The toxic algae bloom known as Red Tide has left a trail of dead fish in its wake up the western coast of Florida. The bloom that had been wreaking havoc on our southern neighbors has now made its way to the Tampa Bay area. High concentrations of the algae have been found in water samples at several local beaches, and beachgoers are seeing and smelling the effects. Many allergy and asthma sufferers have been feeling symptoms for weeks.
The year 2017 was a year of intense and impactful weather occurrences: hurricanes, earthquakes, forest fires, flooding, mudslides, avalanches. Every year seems to bring us more hurricanes, more devastating forest fires, more infectious disease outbreaks like Zika, more bomb cyclones and other severe weather events. And we must be aware of the deleterious effects that this changing climate is having on our health.
The holidays are filled with fun, family, friends and lots of food. With a variety of foods comes a variety of symptoms that people experience.
At the holiday dinner, Maria ate a bite of the pumpkin-shrimp bruschetta and within 10 minutes developed swollen lips and began vomiting. At the same meal, Linda devoured the creamed corn and later that evening experienced bloating and diarrhea. Paula savored the cranberry-cherry sauce and immediately felt the roof of her mouth begin to itch. All three women went to see a doctor because they thought they had a food allergy.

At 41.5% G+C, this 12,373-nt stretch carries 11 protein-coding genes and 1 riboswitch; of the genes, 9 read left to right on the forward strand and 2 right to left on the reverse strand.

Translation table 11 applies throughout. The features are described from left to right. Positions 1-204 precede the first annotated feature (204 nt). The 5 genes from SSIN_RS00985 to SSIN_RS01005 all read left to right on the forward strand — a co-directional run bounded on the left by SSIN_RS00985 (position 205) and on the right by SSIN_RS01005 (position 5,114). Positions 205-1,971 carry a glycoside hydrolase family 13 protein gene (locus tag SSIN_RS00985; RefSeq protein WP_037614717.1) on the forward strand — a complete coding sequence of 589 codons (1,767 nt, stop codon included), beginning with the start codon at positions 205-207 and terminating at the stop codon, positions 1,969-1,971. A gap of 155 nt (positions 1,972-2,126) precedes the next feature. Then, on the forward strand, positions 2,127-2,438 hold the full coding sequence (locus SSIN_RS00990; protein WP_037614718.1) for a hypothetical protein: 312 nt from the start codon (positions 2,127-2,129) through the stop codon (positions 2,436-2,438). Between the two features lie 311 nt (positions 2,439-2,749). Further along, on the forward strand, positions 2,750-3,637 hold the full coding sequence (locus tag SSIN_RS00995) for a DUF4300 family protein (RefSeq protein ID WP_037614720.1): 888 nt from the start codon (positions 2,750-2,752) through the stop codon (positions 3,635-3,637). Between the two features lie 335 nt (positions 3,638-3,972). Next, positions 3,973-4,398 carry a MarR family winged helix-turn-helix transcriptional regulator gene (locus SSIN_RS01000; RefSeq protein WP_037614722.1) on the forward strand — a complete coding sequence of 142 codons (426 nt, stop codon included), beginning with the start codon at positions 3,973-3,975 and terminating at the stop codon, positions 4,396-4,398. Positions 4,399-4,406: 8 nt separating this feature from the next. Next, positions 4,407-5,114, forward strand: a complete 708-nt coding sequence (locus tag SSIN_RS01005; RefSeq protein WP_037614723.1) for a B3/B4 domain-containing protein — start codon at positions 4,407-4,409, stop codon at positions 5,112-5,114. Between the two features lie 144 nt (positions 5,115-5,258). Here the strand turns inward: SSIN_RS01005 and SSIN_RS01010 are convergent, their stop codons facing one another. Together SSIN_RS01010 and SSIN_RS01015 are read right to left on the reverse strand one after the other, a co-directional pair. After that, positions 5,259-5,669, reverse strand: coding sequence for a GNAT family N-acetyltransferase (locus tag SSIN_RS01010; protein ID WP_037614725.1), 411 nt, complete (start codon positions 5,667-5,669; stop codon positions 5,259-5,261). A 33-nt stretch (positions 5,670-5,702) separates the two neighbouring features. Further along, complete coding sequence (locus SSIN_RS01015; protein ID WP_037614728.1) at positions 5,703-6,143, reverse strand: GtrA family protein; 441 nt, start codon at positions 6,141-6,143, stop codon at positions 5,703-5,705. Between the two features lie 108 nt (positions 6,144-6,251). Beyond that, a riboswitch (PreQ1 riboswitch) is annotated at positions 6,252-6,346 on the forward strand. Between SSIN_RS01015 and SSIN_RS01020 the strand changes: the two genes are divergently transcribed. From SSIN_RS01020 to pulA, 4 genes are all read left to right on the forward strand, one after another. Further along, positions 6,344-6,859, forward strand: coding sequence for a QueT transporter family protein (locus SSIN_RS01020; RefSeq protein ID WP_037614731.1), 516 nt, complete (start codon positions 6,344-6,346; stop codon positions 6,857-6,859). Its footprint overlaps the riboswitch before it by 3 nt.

Almost daily, I have parents tell me not to worry because even though they or their children are allergic to dogs, they have purchased a hypoallergenic dog. I hesitate sharing that the hypoallergenic dog is just a myth. To be sure, it is an incredible marketing ploy. Just who started this urban legend remains a mystery. If you type in "hypoallergenic dogs" on Google, you'll find no shortage of breed suggestions.
If you are suffering with runny nose, sneezing, cough, itchy-watery-eyes and nasal congestion then you already know that allergy season is here. Allergy sufferers today have a lot of options to help control and even "cure" their symptoms.
The vast majority of allergy symptoms seen in hay fever are related to the release of histamine from immune cells in the body. That is why the mainstay of over-the-counter (OTC) treatment remains antihistamines. Antihistamine medications are great for treating runny, sneezy, itchy symptoms. The older antihistamines (such as Benadryl and Chlor-Trimeton) work well but tend to cause drowsiness.
It’s only mid-January, but people who suffer from seasonal allergies are already getting pounded with pollen, mostly from oak trees. Area doctors say they are seeing an early start to allergy season, likely because of unseasonably warm temperatures. They don’t expect the recent cooler weather to stop this trend.
“I started seeing patients, mostly asthmatics with allergy problems, in December,” St. Petersburg allergist Mona Mangat said. Mangat has been watching pollen counts and patient visits creep up for weeks.
The ‘Allergic March’ makes me think of a parade on Memorial Day. Unfortunately, the term refers to something not so light-hearted. ‘Allergic march’ refers to the natural progression of allergic conditions from birth to adulthood. The classic allergic disorders that are seen in childhood are atopic dermatitis or eczema, food allergies, allergic rhinitis or hay fever and allergic asthma. Children that present early in life with allergic disorders like eczema & food allergies are more likely to develop other allergic conditions like allergic rhinitis and allergic asthma.
Eczema is usually the first of these disorders to present; usually within 3-12mo of life. This is followed by the onset of food allergies that peak by 2 years of age. Eczema and common food allergies to milk, egg & soy usually improve with age. Allergies to shellfish and nuts tend to persist into adulthood.